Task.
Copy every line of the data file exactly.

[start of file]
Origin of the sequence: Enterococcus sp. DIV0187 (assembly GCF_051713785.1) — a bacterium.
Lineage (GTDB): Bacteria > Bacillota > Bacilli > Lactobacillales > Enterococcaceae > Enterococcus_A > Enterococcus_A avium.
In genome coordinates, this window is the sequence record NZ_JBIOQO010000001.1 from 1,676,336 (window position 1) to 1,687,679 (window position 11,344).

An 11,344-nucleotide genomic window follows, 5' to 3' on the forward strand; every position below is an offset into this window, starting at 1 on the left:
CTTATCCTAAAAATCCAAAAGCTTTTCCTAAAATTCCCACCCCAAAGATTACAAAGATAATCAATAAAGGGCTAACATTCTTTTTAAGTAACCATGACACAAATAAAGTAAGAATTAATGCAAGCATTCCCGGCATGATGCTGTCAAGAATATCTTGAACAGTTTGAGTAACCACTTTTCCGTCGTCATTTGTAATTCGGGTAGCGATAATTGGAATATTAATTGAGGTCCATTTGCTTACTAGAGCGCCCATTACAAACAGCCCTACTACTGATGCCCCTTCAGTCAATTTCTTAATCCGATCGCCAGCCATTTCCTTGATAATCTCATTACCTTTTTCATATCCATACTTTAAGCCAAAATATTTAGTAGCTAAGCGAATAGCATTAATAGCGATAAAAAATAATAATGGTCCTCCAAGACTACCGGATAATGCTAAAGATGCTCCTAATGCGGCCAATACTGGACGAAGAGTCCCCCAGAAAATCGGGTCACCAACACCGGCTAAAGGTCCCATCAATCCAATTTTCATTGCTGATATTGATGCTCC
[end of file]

Origin of the sequence: Enterococcus sp. DIV0187 (assembly GCF_051713785.1) — a bacterium.
Lineage (GTDB): Bacteria > Bacillota > Bacilli > Lactobacillales > Enterococcaceae > Enterococcus_A > Enterococcus_A avium.
In genome coordinates, this window is the sequence record NZ_JBIOQO010000001.1 from 1,676,336 (window position 1) to 1,687,679 (window position 11,344).

An 11,344-nucleotide genomic window follows, 5' to 3' on the forward strand; every position below is an offset into this window, starting at 1 on the left:
CTTATCCTAAAAATCCAAAAGCTTTTCCTAAAATTCCCACCCCAAAGATTACAAAGATAATCAATAAAGGGCTAACATTCTTTTTAAGTAACCATGACACAAATAAAGTAAGAATTAATGCAAGCATTCCCGGCATGATGCTGTCAAGAATATCTTGAACAGTTTGAGTAACCACTTTTCCGTCGTCATTTGTAATTCGGGTAGCGATAATTGGAATATTAATTGAGGTCCATTTGCTTACTAGAGCGCCCATTACAAACAGCCCTACTACTGATGCCCCTTCAGTCAATTTCTTAATCCGATCGCCAGCCATTTCCTTGATAATCTCATTACCTTTTTCATATCCATACTTTAAGCCAAAATATTTAGTAGCTAAGCGAATAGCATTAATAGCGATAAAAAATAATAATGGTCCTCCAAGACTACCGGATAATGCTAAAGATGCTCCTAATGCGGCCAATACTGGACGAAGAGTCCCCCAGAAAATCGGGTCACCAACACCGGCTAAAGGTCCCATCAATCCAATTTTCATTGCTGATATTGATGCTCC